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Henry Wadsworth Longfellow, ed. Poems of Places: An Anthology in 31 Volumes.
Asia: Vols. XXI–XXIII. 1876–79.

Introductory to Syria

The Wild Gazelle

By Lord Byron (1788–1824)

THE WILD gazelle on Judah’s hills

Exulting yet may bound,

And drink from all the living rills

That gush on holy ground;

Its airy step and glorious eye

May glance in tameless transport by:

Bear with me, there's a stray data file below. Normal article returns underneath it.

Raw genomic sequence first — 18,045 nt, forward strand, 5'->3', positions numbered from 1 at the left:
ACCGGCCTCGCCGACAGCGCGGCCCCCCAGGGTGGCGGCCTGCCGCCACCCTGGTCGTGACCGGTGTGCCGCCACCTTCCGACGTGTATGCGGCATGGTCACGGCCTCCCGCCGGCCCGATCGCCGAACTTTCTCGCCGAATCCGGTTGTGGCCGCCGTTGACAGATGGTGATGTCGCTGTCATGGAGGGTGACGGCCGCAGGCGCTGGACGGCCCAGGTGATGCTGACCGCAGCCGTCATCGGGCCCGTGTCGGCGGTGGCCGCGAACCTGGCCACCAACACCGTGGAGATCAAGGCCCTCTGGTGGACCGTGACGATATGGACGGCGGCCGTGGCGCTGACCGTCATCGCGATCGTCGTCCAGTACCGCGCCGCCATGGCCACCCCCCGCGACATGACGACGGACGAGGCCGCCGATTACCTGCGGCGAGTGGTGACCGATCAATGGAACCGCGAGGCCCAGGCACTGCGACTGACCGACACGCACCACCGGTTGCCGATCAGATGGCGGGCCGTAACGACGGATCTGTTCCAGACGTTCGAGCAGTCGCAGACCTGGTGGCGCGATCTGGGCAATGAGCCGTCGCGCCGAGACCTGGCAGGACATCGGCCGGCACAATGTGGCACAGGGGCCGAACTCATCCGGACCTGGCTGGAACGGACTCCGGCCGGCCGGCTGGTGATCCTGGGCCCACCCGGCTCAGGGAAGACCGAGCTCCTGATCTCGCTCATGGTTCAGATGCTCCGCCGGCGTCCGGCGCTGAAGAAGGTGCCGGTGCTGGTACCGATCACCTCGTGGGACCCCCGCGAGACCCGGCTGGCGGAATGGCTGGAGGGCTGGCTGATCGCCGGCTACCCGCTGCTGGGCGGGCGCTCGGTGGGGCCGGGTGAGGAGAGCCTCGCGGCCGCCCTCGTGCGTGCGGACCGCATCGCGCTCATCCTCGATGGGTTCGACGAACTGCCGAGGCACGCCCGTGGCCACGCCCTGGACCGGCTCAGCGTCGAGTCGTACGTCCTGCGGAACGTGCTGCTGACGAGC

A step as fleet, an eye more bright,

Hath Judah witnessed there;

And o’er her scenes of lost delight

Inhabitants more fair.

The cedars wave on Lebanon,

But Judah’s statelier maids are gone!

More blest each palm that shades those plains

Than Israel’s scattered race;

For, taking root, it there remains

In solitary grace:

It cannot quit its place of birth,

It will not live in other earth.

But we must wander witheringly

In other lands to die;

And where our fathers’ ashes be,

Our own may never lie:

Our temple hath not left a stone,

And Mockery sits on Salem’s throne.